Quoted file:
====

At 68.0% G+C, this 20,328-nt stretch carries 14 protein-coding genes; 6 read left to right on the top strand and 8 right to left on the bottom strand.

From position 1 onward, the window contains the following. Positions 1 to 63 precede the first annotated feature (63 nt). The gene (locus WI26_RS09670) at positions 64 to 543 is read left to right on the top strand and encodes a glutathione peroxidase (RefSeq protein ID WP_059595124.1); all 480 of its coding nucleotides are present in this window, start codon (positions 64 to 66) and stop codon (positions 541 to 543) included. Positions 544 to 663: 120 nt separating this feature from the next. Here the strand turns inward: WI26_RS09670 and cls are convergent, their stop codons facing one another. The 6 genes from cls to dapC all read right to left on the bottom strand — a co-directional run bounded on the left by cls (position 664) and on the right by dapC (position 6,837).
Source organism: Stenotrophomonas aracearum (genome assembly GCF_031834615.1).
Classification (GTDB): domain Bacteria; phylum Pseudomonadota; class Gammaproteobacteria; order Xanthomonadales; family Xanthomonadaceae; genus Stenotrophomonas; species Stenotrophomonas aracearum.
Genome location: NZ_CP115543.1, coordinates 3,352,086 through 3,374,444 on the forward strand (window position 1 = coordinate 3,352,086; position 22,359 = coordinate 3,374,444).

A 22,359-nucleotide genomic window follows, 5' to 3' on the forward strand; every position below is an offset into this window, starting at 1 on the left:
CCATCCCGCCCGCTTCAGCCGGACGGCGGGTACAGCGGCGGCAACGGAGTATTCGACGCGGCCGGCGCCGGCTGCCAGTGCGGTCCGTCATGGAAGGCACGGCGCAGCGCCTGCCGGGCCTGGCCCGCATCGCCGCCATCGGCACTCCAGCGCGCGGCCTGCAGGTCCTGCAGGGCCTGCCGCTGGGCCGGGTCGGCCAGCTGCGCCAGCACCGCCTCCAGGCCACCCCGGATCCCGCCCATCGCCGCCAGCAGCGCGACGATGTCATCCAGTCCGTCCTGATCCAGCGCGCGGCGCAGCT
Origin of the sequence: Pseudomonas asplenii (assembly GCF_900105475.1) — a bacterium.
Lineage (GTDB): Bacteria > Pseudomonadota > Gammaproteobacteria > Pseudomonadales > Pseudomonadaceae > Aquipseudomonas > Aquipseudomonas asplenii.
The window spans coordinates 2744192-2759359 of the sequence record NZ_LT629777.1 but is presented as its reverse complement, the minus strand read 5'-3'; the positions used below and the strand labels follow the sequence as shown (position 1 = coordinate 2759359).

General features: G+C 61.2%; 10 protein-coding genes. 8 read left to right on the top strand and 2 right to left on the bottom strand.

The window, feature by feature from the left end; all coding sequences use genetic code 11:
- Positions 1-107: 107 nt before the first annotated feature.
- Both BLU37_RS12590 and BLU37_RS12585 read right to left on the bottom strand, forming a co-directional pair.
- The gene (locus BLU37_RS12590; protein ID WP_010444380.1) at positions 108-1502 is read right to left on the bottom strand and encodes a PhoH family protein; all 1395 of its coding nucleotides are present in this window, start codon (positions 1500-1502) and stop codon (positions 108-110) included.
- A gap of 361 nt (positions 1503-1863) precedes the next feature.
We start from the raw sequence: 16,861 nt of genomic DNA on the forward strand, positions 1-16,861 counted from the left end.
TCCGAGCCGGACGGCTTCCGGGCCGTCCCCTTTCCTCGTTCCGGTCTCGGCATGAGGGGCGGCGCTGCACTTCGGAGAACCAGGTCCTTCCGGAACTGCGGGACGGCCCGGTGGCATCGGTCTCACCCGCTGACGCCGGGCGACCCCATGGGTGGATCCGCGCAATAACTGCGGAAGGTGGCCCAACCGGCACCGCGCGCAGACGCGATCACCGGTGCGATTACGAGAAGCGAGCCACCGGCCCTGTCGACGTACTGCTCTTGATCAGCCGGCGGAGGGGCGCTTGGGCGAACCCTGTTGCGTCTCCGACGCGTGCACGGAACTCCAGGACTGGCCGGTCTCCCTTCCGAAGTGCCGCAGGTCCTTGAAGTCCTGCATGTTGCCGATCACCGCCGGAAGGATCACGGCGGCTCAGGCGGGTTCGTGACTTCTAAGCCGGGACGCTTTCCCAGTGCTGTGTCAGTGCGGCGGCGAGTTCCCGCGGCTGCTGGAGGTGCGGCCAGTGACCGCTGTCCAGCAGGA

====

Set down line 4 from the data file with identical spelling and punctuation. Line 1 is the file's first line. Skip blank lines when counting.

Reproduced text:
Classification (GTDB): domain Bacteria; phylum Pseudomonadota; class Gammaproteobacteria; order Xanthomonadales; family Xanthomonadaceae; genus Stenotrophomonas; species Stenotrophomonas aracearum.